Did You Know?

What You’re Not Eating Could Be Making You Sick

Google+ Pinterest LinkedIn Tumblr

Did you know that it may not be what you’re eating, but what you’re not eating that’s causing your GI distress?

Most of us embark on dietary changes by omitting the culprits we believe cause us harm. Whether it’s gluten, dairy, processed sugar, or alcohol, our main focus is usually on subtracting the “bad” from our diets, rather than adding in the “good”. Even my SAD GAS diet encourages omitting those things that most often cause bloating and inflammation – soy, artificial sweeteners, dairy, gluten, alcohol, and sugar. While this subtraction can be an important and necessary step in healing, it’s not the only step, and it may not actually be the most important change to promote gut and microbial health.

As a gastroenterologist, I’ve come to realize that in many cases, it’s not what you’re eating, but what you’re not eating that can be at the root of your symptoms. For example, the patients I see who avoid the SAD GAS foods but fail to incorporate enough high-fiber vegetables and legumes into their diet often don’t get better. While those who focus primarily on adding in more vegetables and plant-based fibers, but still indulge in a glass of wine or a cookie here and there, often do, and in fact, are more successful in making lasting dietary changes that promote long-term health.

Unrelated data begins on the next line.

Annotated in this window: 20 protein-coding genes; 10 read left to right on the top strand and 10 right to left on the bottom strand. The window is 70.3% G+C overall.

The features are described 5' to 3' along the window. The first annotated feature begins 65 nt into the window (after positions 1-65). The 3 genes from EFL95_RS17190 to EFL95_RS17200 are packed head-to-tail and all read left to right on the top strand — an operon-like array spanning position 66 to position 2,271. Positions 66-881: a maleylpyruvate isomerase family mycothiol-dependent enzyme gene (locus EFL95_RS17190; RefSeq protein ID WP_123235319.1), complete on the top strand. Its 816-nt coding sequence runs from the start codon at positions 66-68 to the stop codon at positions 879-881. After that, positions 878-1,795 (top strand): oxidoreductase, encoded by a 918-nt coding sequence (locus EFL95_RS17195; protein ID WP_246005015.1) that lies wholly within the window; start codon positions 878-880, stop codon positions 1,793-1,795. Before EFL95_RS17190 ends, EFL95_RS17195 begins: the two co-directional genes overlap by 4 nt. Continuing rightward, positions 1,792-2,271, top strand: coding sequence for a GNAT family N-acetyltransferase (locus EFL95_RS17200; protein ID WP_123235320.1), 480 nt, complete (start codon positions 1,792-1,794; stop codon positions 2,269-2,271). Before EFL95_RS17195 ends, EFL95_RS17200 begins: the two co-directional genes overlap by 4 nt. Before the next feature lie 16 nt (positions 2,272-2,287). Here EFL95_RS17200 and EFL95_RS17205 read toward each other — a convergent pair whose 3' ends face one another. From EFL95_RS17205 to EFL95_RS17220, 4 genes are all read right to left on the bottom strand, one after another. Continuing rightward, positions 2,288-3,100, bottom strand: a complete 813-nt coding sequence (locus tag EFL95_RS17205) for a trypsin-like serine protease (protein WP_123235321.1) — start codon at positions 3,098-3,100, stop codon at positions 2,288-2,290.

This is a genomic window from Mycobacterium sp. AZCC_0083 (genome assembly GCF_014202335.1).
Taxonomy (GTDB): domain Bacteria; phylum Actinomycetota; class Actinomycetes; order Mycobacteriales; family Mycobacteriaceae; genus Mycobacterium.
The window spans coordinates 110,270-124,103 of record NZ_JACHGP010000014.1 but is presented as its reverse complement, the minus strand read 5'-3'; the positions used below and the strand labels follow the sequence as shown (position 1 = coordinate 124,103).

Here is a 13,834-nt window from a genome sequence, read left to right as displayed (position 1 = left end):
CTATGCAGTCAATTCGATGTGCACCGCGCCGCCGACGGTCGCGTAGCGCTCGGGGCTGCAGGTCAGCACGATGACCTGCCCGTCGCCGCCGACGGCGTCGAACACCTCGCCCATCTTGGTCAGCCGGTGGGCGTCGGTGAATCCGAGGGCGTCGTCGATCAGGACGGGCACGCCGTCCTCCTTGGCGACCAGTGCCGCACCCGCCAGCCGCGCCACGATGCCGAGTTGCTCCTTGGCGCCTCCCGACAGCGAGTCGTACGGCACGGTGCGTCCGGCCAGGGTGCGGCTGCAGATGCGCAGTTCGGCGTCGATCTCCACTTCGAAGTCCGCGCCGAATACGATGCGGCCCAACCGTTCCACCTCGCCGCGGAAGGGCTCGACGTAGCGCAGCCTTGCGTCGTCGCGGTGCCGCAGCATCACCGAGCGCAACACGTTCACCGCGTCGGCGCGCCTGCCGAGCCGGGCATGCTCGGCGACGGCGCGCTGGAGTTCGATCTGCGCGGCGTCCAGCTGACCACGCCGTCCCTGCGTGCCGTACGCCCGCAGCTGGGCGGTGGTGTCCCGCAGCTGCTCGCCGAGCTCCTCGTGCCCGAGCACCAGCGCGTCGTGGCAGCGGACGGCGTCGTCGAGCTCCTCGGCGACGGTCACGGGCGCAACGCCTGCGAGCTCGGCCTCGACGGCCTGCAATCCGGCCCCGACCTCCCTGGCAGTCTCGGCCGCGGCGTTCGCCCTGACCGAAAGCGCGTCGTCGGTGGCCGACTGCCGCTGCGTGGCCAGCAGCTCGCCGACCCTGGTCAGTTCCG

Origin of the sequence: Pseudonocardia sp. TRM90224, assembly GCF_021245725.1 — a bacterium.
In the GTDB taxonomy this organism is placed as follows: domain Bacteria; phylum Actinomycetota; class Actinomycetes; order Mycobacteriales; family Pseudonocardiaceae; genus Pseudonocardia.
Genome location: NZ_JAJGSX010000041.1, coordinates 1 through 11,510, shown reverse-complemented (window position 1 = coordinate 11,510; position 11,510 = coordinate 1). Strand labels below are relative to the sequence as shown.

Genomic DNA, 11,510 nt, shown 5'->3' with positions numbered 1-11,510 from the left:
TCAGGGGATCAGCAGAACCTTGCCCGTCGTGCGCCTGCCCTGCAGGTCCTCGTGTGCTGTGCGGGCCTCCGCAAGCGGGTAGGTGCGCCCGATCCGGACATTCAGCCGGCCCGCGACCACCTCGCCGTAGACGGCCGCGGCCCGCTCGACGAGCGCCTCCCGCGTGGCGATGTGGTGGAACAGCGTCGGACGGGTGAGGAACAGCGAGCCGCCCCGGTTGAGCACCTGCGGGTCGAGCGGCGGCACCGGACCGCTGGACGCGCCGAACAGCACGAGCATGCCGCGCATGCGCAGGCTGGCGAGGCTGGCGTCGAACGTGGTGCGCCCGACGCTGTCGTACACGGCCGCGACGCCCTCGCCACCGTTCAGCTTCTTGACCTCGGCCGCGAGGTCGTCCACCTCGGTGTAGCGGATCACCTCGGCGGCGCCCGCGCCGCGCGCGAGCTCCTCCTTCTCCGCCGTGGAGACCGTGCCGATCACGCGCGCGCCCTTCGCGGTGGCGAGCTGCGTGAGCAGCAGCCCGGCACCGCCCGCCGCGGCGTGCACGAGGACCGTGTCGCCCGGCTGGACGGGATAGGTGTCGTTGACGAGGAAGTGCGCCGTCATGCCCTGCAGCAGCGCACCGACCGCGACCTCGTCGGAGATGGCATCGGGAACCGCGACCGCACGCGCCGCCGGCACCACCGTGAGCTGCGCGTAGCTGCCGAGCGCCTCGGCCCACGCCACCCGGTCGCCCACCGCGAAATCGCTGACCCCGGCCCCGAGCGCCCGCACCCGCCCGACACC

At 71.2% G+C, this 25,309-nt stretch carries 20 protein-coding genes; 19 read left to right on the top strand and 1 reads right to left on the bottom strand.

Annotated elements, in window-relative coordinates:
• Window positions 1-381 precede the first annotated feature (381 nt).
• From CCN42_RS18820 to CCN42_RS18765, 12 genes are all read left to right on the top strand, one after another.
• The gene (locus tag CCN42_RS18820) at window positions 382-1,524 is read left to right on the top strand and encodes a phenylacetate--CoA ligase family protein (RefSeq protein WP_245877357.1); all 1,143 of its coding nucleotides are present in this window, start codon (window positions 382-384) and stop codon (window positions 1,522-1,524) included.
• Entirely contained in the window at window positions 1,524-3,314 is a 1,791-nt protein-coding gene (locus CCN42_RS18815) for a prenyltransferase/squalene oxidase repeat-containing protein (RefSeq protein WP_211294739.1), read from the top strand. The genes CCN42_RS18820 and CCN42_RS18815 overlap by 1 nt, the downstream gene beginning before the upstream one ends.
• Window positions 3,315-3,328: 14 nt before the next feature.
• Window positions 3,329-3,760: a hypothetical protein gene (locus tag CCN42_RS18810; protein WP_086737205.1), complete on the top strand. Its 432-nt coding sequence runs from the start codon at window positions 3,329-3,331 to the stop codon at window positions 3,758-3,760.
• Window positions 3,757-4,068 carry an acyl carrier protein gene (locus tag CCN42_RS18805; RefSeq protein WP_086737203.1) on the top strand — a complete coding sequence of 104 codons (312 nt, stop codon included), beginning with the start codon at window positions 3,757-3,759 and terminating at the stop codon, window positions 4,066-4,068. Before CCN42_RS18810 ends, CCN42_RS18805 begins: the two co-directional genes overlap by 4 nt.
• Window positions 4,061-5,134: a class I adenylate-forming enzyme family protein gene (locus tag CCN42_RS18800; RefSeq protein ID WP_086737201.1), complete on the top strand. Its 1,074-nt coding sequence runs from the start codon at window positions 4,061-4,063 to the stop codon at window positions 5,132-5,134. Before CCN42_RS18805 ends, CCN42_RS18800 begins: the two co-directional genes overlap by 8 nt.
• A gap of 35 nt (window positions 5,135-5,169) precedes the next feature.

It’s the absence of nourishing food rather than the presence of the not-so-good stuff that usually leads to a depleted microbiome. For most of us, eating enough asparagus and leeks, to name two examples, can balance out a slice of cake here and there. My Live Dirty, Eat Clean Diet from my book, The Microbiome Solution, emphasizes eating vegetables and plant-based foods rich in dietary fiber—the preferred food for essential gut bacteria. If we add in more good stuff, we can crowd out the less helpful foods, even if we don’t eliminate them altogether.

Robynne Chutkan, MD, FASGE, is the founder of Gutbliss Rx. She is an integrative gastroenterologist and the bestselling author of Gutbliss, The Microbiome Solution, and The Bloat Cure. Educated at Yale and Columbia, she’s been on the faculty at Georgetown University Hospital since 1997 and is the founder of the Digestive Center for Wellness, an integrative gastroenterology practice incorporating microbiome analysis and nutritional counseling as part of the therapeutic approach to digestive disorders. An avid runner, snowboarder, and yogi, she is passionate about helping her patients live not just longer lives, but dirtier ones!

Comments are closed.